World War One and the Destruction of the Old Order



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World War One and the Destruction of the Old Order

Wet Trenches and Trench Foot

The daily routine for the men in the trenches was for the most part miserable. It was much like going camping, but with no opportunity to go home to clean up and relax. One of the biggest problems facing the men was the mud. Mud was everywhere including clothes, food and weapons. Muddy water also became a serious enemy to the soldier. It continued to rain through out the whole war. If a person walked into the a certain part of the mud their was a danger they could drown in it.



The trench, when we reached it, was half full of mud and water. We set to work to try and drain it. Our efforts were hampered by the fact that the French, who had first occupied it, had buried their dead in the bottom and sides. Every stroke of the pick encountered a body. The smell was awful.
Memoirs
Private Pollard


Our trenches are... ankle deep mud. In some places trenches are waist deep in water. Time is spent digging, filling sandbags, building up parapets, fetching stores, etc. One does not have time to be weary.
Letter Home 1915
Private Livesay


Men were required to stand guard in water that gathered at the bottom of their trenches as deep as their knees or higher. This led to many men developing a condition called trench foot. This nasty situation caused the foot to swell up. You would also lose all feeling in your foot. The most painful aspect of trench foot came when the swelling started to go down.

If you have never had trench feet described to you. I will tell you. Your feet swell to two or three times their normal size and go completely dead. You could stick a bayonet into them and not feel a thing. If you are fortunate enough not to lose your feet and the swelling begins to go down. It is then that the intolerable, indescribable agony begins. I have heard men cry and even scream with the pain and many had to have their feet and legs amputated.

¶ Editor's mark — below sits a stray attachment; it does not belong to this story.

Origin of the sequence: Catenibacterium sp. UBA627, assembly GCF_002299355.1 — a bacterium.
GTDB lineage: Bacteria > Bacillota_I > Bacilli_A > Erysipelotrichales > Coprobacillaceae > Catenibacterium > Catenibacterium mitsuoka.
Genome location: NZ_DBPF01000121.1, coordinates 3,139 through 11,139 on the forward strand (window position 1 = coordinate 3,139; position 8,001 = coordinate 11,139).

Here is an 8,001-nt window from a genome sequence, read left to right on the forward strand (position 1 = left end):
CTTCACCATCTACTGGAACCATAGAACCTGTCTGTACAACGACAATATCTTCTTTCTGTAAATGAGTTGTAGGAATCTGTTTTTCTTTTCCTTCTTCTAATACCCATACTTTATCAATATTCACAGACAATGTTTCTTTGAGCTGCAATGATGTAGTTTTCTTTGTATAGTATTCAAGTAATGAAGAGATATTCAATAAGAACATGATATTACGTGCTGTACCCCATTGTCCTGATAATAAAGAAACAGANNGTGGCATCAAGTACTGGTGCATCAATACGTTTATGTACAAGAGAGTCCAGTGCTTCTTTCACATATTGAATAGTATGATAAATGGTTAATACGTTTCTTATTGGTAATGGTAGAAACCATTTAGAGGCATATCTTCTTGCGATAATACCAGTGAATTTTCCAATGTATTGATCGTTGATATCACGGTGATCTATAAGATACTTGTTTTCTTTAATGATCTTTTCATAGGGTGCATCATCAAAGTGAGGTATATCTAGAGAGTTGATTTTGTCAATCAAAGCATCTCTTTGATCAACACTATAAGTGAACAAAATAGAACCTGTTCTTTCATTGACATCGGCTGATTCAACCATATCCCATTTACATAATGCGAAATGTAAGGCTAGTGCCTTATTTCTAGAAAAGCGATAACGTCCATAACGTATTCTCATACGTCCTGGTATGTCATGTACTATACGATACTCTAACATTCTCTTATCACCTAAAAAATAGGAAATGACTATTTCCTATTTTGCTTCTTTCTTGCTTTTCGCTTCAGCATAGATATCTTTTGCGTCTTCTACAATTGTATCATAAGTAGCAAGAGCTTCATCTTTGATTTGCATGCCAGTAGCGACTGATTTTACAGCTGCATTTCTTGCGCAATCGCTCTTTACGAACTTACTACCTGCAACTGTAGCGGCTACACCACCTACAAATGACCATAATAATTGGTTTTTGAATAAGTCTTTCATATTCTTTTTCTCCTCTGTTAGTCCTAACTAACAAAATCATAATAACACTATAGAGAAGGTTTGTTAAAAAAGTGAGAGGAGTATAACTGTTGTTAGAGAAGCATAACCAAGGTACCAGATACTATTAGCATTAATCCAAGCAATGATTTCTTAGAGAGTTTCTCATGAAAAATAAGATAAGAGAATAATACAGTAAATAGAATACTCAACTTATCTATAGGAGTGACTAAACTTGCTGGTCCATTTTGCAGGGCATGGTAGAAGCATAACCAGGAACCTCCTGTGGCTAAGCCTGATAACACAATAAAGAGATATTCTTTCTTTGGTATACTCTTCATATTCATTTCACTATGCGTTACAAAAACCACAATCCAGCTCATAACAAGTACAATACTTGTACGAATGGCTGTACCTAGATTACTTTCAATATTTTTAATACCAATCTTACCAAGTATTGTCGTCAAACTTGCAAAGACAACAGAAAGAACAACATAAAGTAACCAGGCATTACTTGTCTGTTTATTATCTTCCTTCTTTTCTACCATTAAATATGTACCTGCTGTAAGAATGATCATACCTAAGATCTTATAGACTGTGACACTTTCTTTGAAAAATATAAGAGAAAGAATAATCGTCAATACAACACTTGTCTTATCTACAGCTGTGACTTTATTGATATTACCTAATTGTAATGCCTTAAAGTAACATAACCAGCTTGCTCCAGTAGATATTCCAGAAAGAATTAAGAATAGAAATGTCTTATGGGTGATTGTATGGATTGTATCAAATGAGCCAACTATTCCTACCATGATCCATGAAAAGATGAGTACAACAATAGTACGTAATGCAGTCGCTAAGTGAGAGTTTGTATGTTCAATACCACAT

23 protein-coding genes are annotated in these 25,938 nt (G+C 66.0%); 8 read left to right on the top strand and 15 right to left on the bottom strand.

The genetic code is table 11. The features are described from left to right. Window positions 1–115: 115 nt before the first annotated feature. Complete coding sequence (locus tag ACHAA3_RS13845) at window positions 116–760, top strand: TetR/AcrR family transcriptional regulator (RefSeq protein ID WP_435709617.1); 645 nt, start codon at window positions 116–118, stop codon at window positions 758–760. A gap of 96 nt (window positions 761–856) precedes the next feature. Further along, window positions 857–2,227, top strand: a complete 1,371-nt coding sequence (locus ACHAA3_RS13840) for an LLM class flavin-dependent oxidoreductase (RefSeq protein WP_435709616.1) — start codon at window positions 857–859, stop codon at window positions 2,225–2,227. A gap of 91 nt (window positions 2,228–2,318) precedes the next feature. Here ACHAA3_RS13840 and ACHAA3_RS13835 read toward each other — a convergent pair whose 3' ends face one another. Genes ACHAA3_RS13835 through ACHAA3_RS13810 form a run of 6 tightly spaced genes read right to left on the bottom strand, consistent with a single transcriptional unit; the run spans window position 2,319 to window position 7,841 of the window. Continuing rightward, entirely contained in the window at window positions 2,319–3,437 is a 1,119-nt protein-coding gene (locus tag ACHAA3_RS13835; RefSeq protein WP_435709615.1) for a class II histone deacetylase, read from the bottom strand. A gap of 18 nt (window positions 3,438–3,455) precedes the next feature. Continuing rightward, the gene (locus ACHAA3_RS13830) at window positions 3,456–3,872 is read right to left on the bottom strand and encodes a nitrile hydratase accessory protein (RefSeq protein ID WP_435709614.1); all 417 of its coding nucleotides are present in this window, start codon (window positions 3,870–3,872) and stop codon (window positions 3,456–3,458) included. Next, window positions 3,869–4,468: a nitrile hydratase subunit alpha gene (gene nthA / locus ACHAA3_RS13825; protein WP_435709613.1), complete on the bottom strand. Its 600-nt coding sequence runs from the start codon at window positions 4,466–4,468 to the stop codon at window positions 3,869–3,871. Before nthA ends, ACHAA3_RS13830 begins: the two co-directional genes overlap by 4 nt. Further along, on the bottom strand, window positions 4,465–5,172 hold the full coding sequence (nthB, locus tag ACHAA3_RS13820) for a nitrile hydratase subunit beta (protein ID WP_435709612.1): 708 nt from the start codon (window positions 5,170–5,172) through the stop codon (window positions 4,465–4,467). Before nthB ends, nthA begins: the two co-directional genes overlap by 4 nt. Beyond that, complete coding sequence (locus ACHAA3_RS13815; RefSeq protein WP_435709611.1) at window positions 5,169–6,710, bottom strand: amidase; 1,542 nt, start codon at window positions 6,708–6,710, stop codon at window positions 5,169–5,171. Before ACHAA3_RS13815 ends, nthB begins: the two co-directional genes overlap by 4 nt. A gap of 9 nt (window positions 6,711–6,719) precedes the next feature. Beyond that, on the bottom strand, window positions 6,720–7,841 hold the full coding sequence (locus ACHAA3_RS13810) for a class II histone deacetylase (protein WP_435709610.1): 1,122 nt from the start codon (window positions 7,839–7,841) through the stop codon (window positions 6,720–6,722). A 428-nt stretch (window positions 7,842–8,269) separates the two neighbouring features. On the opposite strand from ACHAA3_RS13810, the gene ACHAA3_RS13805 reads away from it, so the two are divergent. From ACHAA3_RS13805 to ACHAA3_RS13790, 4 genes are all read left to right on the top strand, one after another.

Post War Interview
Sergeant Harry Roberts


Rats

In addition to the conditions of the trenches, a number of roommates found their way into the lives of the men. Rats were a constant problem found at the front. In a good year, a pair of rats can produce 880 offspring. A good year can be defined as one with plenty of food available. The slaughter of trench warfare was producing large numbers of dead bodies. These bodies were providing an excellent food source for the rats.

As the war dragged on, rats became more numerous. In addition to being found in large numbers, they became more and more bolder. They would even attempt to steal food from men who were not paying attention. Usually they would eat the bodies of the dead. Rats would start by eating the eyes of the dead. If a man were to be wounded and unable to defend himself, rats would sometimes attack them.

The outstanding feature of the trenches was the extraordinary number of rats. The area was infested with them. It was impossible to keep them out of the dugouts. They grew fat on the food that they pilfered from us, and anything they could pick up in or around the trenches; they were bloated and loathsome to look at. Some were nearly as big as cats. We were filled with an instinctive hatred of them, because however one tried to put the thought of one's mind, one could not help feeling that they fed on the dead.
Memoirs
Stuart Dolden




Lice

 "The were basically all over us. The things lay in the seams of trousers, in the deep furrows of long thick woolly pants, and seemed impregnable in their deep entrenchments. A lighted candle applied where they were thickest made them pop like Chinese crackers. After a session of this, my face would be covered with small blood spots from extra big fellows which had popped too vigorously. The lice were the size of grains of rice, each with its own bite, each with its own itch."



Questions

1. What could happen to a person who walked into a very deep muddy area? Why was it so muddy?

2. What nasty condition happened from too much water being in the trenches?

3. How big do feet swell up to? What did one soldier stick into his feet to see if he felt pain?

4. How many rats can be produced in a year? What did the Rats feed on?



5. What would sometimes attack a wounded man?
6. Stuart Dolden describes the rats getting as big as what?
7. What was all over the soldiers? What were some methods they used to get rid of them?

8. Lice are very very small..How big did they get for the soldiers?


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